eDiscovery in 2010: Trends and Influences

If there’s a word that sums up eDiscovery over the past year, it’s dynamic. (Yes, there may be other words that some on the receiving end of sanctions may choose instead, but this is a family-friendly blog.)

The point is, that eDiscovery is constantly moving and changing – the very definition of is it frenetically shifting to capture new technologies, tools and, of course, court rulings. Put all of that together, and it spells one word: dynamic.

However, when reflecting on eDiscovery’s change and development in 2010, we’re not limited to one word — and neither are the folks at CMSwire. They’ve put together a list of the three key elements that defined eDiscovery over the past 12 months:

  • Cloud Computing: More companies “took to the cloud” to solve some of their eDiscovery problem. Factors such as increased control, more affordable options, and added flexibility all helped make the cloud a happy, fluffy place for companies to fulfil their eDiscovery obligation – at least in part.

  • Enterprise Search: More companies sought eDiscovery platforms featuring enterprise search, so they could dramatically cut down on search time while boosting the quality of results. The need for speed was further amplified by numerous 2010 court sanctions, which demanded litigants to provide eDiscovery in timeframes that they were unable (or, in the court’s angry view, unprepared) to meet.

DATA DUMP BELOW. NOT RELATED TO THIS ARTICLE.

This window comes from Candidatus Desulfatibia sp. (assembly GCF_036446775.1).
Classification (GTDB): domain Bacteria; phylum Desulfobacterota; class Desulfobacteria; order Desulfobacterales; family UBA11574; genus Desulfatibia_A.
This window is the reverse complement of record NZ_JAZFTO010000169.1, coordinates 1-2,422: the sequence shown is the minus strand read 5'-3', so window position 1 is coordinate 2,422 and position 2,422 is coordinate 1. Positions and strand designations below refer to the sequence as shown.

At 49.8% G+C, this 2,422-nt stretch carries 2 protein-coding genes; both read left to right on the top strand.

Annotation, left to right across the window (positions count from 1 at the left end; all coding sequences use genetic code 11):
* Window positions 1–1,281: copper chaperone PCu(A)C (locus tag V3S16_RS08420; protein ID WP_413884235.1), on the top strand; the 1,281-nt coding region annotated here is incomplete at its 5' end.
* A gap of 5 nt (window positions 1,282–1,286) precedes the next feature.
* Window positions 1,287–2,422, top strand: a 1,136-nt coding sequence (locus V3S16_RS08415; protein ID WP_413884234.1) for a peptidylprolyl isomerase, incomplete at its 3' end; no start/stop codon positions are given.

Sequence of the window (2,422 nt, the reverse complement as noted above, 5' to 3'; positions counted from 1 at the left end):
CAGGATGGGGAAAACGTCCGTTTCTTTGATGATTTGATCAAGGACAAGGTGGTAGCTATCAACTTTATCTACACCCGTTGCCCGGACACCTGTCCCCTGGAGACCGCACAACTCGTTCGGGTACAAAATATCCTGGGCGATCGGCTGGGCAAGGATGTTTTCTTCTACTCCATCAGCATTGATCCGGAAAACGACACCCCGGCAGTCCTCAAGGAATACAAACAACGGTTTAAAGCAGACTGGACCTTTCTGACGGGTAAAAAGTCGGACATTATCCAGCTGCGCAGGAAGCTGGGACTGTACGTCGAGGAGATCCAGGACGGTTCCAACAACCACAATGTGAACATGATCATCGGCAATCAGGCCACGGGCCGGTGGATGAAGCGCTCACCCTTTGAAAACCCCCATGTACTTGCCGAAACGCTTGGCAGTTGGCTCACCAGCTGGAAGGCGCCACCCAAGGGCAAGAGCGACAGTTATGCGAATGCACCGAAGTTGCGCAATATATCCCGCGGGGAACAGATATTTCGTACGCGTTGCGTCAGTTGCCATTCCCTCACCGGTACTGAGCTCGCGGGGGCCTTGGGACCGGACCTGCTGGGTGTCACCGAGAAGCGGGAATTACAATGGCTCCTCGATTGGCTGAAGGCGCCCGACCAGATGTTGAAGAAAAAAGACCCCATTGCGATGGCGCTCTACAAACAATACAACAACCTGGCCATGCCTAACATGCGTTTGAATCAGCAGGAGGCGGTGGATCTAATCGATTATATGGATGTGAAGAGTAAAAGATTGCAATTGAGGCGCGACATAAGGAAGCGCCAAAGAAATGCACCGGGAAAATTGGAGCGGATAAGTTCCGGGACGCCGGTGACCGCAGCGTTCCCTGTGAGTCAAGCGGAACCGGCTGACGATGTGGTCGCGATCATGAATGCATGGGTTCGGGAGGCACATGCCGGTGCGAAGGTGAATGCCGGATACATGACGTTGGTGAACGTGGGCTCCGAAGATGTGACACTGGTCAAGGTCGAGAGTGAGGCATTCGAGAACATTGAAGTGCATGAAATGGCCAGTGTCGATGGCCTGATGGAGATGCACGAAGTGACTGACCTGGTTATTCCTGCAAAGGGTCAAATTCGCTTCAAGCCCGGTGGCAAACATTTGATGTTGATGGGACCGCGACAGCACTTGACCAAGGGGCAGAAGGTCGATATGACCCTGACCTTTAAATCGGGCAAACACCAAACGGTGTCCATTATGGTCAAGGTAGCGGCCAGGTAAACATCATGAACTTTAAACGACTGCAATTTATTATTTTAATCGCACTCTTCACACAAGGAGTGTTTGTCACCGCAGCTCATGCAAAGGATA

• Social Media: Companies struggled with the data management challenges posed by social media. While they’ve accepted (some very reluctantly) that tools such as Facebook, Twitter and others are now a mainstay in their corporate communication profile, they don’t have the systems in place to capture, organize, preserve and delete data as required by regulation and the courts.

So what about the future? Stay tuned – we’ll be blogging on what the next 12 months may hold for eDiscovery…

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